Heroes Diary: Mother Teresa Woman of selfless service

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HEROES DIARY

Name: Mother Teresa

Date of Birth: August 26, 1910

Date of Death: September 5, 1997

Years spent: 87 years, 10 days

Country of Birth: Macedonia

Mother Teresa was a Roman Catholic nun who devoted her life to serving the poor and destitute around the world. She spent many years in Calcutta, India where she founded the Missionaries of Charity, a religious congregation devoted to helping those in great need. In 1979, Mother Teresa was awarded the Nobel Peace Prize and became a symbol of charitable, selfless work.

Mother Teresa was born in 1910 in Skopje, the capital of the Republic of Macedonia. Little is known about her early life, but at a young age, she felt a calling to be a nun and serve through helping the poor. At the age of 18, she was given permission to join a group of nuns in Ireland. After a few months of training, with the Sisters of Loreto, she was then given permission to travel to India.

On her arrival in India, she began by working as a teacher; however, the widespread poverty of Calcutta made a deep impression on her, and this led to her starting a new order called “The Missionaries of Charity”. The primary objective of this mission was to look after people, who nobody else was prepared to look after. Mother Teresa felt that serving others was a fundamental principle of the teachings of Jesus Christ. She often mentioned the saying of Jesus,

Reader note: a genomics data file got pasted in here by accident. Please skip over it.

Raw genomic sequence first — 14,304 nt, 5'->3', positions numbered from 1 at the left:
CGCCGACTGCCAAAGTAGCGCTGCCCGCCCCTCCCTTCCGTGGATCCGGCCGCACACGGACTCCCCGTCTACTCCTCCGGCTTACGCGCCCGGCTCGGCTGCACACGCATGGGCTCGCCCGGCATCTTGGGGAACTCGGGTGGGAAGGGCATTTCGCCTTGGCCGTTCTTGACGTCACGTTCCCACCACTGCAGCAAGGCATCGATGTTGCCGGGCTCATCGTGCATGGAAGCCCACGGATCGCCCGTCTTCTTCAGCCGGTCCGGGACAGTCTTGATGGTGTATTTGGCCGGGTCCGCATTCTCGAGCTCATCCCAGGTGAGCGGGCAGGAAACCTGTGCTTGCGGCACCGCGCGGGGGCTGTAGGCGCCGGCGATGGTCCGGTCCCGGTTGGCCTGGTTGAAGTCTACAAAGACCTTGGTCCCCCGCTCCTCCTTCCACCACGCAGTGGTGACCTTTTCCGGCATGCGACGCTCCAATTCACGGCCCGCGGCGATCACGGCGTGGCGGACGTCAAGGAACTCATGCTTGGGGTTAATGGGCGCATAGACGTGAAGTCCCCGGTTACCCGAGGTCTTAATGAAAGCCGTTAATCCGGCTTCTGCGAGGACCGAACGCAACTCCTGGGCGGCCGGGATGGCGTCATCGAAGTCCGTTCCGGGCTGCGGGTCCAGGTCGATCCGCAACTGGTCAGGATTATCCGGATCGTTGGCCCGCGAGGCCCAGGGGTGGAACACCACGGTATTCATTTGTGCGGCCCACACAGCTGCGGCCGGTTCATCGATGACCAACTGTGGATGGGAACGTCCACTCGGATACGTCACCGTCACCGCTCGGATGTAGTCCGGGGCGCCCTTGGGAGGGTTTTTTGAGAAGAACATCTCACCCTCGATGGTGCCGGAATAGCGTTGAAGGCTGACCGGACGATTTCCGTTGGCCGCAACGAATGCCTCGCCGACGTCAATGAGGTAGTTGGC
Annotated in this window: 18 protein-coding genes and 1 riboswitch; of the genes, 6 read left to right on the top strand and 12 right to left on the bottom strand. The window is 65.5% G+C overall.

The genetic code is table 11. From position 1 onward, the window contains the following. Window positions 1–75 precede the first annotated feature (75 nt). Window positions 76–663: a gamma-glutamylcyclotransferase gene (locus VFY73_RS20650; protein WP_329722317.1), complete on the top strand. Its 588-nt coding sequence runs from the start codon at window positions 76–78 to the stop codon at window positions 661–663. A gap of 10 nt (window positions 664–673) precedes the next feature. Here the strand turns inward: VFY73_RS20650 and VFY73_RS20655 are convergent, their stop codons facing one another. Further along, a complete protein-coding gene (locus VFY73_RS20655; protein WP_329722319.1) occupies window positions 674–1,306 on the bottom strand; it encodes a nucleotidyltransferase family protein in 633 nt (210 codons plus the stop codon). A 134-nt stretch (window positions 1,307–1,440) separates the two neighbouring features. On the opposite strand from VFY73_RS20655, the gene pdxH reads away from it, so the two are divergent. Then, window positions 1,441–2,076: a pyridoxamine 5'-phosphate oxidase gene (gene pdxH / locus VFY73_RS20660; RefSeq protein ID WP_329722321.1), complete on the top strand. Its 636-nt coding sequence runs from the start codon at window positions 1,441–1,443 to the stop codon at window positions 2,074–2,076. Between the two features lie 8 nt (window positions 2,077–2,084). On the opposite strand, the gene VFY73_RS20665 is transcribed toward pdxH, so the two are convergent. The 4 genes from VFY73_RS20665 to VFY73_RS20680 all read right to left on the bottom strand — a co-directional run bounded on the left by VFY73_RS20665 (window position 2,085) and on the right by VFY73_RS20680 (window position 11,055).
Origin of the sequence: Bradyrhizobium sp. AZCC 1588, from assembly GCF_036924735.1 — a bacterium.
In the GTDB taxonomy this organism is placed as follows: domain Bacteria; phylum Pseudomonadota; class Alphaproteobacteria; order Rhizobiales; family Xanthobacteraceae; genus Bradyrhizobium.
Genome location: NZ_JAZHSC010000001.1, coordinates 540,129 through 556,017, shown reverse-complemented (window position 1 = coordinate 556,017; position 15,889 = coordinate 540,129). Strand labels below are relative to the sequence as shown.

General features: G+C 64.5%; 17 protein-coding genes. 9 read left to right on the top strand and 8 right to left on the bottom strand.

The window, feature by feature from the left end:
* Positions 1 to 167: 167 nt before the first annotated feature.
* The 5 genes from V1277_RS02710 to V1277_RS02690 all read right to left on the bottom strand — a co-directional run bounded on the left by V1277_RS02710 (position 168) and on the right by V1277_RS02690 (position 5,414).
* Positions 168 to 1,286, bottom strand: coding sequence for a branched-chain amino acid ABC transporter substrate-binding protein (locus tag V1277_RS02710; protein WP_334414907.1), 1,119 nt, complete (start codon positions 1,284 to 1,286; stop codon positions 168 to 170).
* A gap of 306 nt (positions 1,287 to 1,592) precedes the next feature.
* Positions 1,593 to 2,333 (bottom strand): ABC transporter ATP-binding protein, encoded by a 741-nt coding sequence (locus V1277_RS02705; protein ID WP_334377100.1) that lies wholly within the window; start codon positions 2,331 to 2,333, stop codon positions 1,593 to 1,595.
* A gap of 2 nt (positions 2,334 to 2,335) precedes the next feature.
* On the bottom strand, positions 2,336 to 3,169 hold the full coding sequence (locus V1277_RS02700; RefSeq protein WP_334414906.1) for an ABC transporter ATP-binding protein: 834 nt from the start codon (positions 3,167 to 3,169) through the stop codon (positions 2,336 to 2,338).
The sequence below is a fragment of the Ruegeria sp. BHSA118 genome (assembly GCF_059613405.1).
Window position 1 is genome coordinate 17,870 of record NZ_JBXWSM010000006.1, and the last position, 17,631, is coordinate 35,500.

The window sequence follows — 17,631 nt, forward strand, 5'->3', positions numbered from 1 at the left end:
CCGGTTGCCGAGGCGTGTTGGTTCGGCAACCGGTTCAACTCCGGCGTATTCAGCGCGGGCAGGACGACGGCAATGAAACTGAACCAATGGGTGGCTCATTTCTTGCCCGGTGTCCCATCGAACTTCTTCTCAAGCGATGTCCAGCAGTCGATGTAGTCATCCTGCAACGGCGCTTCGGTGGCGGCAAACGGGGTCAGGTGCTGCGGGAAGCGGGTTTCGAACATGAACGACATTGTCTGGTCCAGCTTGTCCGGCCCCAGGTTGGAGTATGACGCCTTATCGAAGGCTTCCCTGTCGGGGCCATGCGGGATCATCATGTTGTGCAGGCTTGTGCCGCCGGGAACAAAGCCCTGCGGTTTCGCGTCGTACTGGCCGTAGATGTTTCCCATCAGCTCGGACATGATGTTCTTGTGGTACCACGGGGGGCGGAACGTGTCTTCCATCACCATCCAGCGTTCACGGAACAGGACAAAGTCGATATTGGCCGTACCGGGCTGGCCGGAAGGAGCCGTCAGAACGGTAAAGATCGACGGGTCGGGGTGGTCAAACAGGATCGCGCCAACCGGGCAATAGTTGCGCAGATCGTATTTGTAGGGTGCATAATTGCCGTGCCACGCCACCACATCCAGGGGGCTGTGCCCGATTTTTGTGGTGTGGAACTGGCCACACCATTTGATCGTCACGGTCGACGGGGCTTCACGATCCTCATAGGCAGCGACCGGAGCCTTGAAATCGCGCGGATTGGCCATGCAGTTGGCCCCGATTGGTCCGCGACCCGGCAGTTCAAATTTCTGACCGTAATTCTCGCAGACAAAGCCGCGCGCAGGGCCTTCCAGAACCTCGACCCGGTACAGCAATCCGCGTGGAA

“Whatever you do to the least of my brethren, you do it to me.”

As Mother Teresa said herself:

“Love cannot remain by itself – it has no meaning. Love has to be put into action, and that action is service .” – Mother Teresa

She experienced two particularly traumatic periods in Calcutta. The first was the Bengal famine of 1943 and the second was the Hindu/Muslim violence in 1946, before the partition of India. In 1948, she left the convent to live full-time among the poorest of Calcutta. She chose to wear a white Indian sari, with a blue border, out of respect for the traditional Indian dress. For many years, Mother Teresa and a small band of fellow nuns survived on minimal income and food, often having to beg for funds. But, slowly her efforts with the poorest were noted and appreciated by the local community and Indian politicians.

In 1952, she opened her first home for the dying, which allowed people to die with dignity. Mother Teresa often spent time with those who were dying. Some have criticised the lack of proper medical attention, and their refusal to give painkillers. Others say that it afforded many neglected people the opportunity to die knowing that someone cared.

Her work spread around the world. By 2013, there were 700 missions operating in over 130 countries. The scope of their work also expanded to include orphanages and hospices for those with terminal illnesses.

“Not all of us can do great things. But we can do small things with great love.”

- Mother Teresa

In 1979, she was awarded the Nobel Peace Prize “for work undertaken in the struggle to overcome poverty and distress, which also constitutes a threat to peace.” She didn’t attend the ceremonial banquet but asked that the $192,000 fund be given to the poor.

In later years, she was more active in western developed countries. She commented that though the West was materially prosperous, there was often a spiritual poverty. Over the last two decades of her life, Mother Teresa suffered various health problems, but nothing could dissuade her from fulfilling her mission of serving the poor and needy. Until her very last illness she was active in travelling around the world to the different branches of The Missionaries of Charity.

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